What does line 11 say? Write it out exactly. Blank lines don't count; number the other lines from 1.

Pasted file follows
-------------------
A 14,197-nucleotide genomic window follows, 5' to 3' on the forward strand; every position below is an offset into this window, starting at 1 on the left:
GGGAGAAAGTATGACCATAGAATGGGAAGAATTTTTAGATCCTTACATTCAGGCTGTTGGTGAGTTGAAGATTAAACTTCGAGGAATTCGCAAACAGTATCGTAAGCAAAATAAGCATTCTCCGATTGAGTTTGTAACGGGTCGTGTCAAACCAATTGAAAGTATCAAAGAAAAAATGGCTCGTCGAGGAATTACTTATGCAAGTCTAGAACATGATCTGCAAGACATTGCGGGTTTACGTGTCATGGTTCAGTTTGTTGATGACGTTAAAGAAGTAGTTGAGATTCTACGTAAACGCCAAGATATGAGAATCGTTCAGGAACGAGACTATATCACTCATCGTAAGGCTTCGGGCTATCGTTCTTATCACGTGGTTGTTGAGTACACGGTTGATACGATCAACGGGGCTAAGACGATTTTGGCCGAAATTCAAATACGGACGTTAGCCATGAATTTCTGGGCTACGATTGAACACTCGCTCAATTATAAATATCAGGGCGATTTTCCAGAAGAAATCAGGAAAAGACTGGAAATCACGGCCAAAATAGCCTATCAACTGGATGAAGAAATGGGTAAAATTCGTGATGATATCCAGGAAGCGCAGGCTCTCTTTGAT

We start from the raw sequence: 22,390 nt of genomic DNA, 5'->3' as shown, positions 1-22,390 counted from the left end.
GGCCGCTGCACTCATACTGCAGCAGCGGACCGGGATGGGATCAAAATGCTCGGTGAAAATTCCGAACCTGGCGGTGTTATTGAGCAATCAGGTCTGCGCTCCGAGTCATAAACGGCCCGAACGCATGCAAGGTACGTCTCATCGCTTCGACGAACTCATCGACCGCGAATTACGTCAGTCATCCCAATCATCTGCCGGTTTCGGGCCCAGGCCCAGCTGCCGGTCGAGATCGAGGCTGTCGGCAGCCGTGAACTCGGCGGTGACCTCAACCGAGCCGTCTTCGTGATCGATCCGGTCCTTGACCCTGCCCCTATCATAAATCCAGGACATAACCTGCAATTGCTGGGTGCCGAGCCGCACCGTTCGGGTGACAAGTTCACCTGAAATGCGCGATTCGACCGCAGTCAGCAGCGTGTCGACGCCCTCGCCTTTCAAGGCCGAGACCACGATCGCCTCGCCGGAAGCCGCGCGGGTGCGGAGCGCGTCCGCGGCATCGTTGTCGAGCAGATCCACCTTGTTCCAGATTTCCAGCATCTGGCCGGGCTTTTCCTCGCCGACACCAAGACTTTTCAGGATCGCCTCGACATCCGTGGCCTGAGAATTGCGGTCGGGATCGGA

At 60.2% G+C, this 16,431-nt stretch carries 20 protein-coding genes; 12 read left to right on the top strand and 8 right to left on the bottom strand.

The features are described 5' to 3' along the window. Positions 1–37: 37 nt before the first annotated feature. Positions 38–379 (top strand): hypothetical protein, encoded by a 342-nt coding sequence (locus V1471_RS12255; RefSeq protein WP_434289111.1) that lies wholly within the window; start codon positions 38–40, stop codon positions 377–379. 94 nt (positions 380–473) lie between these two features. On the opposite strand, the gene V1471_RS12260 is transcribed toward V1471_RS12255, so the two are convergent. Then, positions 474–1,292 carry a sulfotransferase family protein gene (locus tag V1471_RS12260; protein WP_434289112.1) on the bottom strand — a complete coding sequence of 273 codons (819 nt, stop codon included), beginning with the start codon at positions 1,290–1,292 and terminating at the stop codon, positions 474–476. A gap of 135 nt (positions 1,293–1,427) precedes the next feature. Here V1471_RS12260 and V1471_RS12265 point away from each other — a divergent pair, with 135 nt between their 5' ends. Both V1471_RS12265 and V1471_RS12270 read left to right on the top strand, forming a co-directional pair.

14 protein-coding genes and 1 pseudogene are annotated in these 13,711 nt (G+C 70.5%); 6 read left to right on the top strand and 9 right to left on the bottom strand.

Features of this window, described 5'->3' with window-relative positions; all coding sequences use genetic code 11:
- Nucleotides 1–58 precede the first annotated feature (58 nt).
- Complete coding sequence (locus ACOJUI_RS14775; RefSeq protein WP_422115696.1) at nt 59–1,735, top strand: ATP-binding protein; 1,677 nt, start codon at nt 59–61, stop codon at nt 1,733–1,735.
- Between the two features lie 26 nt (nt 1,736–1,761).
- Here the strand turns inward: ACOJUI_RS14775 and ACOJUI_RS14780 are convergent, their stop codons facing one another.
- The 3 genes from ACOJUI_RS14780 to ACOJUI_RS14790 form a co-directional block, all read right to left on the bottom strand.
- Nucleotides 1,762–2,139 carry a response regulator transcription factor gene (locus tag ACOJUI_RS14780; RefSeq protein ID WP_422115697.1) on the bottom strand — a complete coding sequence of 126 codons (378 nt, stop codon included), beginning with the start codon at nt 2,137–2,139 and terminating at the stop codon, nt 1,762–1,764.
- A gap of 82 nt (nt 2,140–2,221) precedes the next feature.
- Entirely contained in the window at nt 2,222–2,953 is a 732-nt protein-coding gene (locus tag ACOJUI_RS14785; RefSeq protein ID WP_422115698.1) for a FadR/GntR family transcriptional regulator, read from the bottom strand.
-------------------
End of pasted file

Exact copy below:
- Between the two features lie 26 nt (nt 1,736–1,761).